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Chloe Clarke (former Young Worcestershire Poet Laureate)

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Kathy Gee

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Io (Cass) Osborn – Slam Champ Poet

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SpeakEasy over the past few years has had lots of newcomers, which is great for an established Poetry Night, here’s Michael Wheatley.

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James Burr

Then Ben Banyard Headlined.

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Ben’s poetry was life-affirming and I loved a lot of his work. ‘Pineapple as a metaphor for life’ was a particular favourite of mine. It was a joy to hear his set.

‘What strikes me most about Banyard’s poems is his affection for humanity, grounded by his wry humour. His imagination allows him to empathise with people he encounters. He has the gift of finding pleasure in the everyday, in all its seediness and tawdry beauty. He has the true poet’s gift of noticing details others miss.’
Angela Topping

‘Ben Banyard writes accessible poems about the real world, with its triumphs and disasters, tragedies and comedies. I like them for their humanity and warmth, for their sense of humour, and for the way Banyard often pins down just the right details to bring a piece vividly to life. This is an enjoyable collection.’
Geoff Hattersley

‘There is an impressive range here and, whether writing about childhood memories, being a father, cataracts, spit hoods or Birmingham, this poet displays a sureness of touch and an ability to precisely capture a vanished world or the exact tone of a voice. Ben Banyard is a poet with a sharp-eyed yet affectionate view of the world. I very much enjoyed this confident and varied collection.’
Carole Bromley

SpeakEasy was a well attended event with plenty of audience members as well as performers and an enchanting one at that!

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© Nina Lewis

A Night of Light

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© 2018 @waynefoxphotography

I had the pleasure of attending a Book Launch on Thursday night. It had been an exceptionally long and somewhat emotional day at work and then I had to dash off for more work before heading across to the suburbs to catch a train into the city. My train was delayed with a 15 minute wait in between stations, déjà vu to my last post-Book Launch ride home, which took the best part of an hour (three times the journey). I managed to arrive just in time, but not looking too fresh after all my whizzing around!

I am so glad I made it though as it was a most special evening. Part of me knew it would be because – it was David Calcutt’s Launch.

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© 2018 @waynefoxphotography

I know that some of the poems in this new collection The last of the light is not the last of the light, published by Fair Acre Press, are going to be a hard read, tissues on stand by and I was worried that I may fall apart during the launch but the set David chose suited us celebrating his poetry perfectly.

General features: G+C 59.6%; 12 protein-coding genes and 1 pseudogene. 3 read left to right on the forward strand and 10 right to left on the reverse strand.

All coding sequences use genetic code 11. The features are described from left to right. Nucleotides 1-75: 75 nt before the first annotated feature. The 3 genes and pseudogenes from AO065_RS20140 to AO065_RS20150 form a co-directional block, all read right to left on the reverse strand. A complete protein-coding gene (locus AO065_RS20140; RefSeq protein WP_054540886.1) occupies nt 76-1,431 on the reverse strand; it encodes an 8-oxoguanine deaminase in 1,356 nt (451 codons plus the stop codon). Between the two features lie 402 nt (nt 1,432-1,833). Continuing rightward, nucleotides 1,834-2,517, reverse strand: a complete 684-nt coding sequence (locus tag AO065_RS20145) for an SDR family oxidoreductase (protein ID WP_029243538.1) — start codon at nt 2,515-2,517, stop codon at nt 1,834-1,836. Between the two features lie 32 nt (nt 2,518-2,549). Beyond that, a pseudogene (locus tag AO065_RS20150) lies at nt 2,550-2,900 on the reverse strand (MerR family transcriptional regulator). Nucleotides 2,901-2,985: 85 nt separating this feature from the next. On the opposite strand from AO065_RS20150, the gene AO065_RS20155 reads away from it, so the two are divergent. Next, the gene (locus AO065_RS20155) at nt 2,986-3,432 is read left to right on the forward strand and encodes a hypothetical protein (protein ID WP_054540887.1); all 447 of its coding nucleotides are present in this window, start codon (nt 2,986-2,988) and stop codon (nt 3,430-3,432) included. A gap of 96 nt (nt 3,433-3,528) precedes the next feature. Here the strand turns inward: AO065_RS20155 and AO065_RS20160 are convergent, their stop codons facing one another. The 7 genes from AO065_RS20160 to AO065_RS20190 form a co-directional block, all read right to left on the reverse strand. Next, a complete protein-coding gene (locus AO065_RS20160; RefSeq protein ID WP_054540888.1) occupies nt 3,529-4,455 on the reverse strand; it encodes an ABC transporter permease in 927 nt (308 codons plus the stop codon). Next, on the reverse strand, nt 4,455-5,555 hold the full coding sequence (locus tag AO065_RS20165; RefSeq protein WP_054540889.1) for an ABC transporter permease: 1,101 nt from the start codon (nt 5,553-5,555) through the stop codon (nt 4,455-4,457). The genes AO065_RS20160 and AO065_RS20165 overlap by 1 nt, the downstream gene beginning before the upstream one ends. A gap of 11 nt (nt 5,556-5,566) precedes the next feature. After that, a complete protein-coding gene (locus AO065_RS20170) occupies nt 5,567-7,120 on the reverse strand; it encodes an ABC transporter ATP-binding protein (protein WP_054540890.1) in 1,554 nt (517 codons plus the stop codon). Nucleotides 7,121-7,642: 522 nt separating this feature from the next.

There was music from Glen Buglass, poetry from Nadia Kingsley, Roz Goddard, Helen Calcutt and even a Harmonica, cakes, Prosecco and BOOKS.

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© 2018 @waynefoxphotography

We were in the Art Room, which is where I had my own Book Launch back in 2016. The evening was hosted by Jonathan Davidson and the room was full of poets, friends and family. With the talented work of photographer Wayne Fox, whose images will hopefully capture something of the experience for you. Thank you to Wayne for allowing me to use his work in this review.

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© 2018 @waynefoxphotography

Despite knowing I would write a review, I really felt that not taking notes was important. I wanted to be 100% present. The evening began with music from Glen Buglass , it ended with music and in between we were treated to some fine poetry.

Nadia Kingsley was the first poet to take a spot, as Editor of Fair Acre Press this was a fitting start. Nadia and David have a working relationship that stretches back years. I loved Nadia telling us that the initial seed for their collaborative work started through a conversation they had a poetry festival whilst waiting in a queue to buy books! I saw them perform together in Kidderminster and bought both books Roadkill and Through the Woods. Nadia writes a lot about Nature, and treated us to a set of superb poems and spoke about David and the opportunity and pleasure of publishing this collection.

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© 2018 @waynefoxphotography

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© 2018 @waynefoxphotography

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© 2018 @waynefoxphotography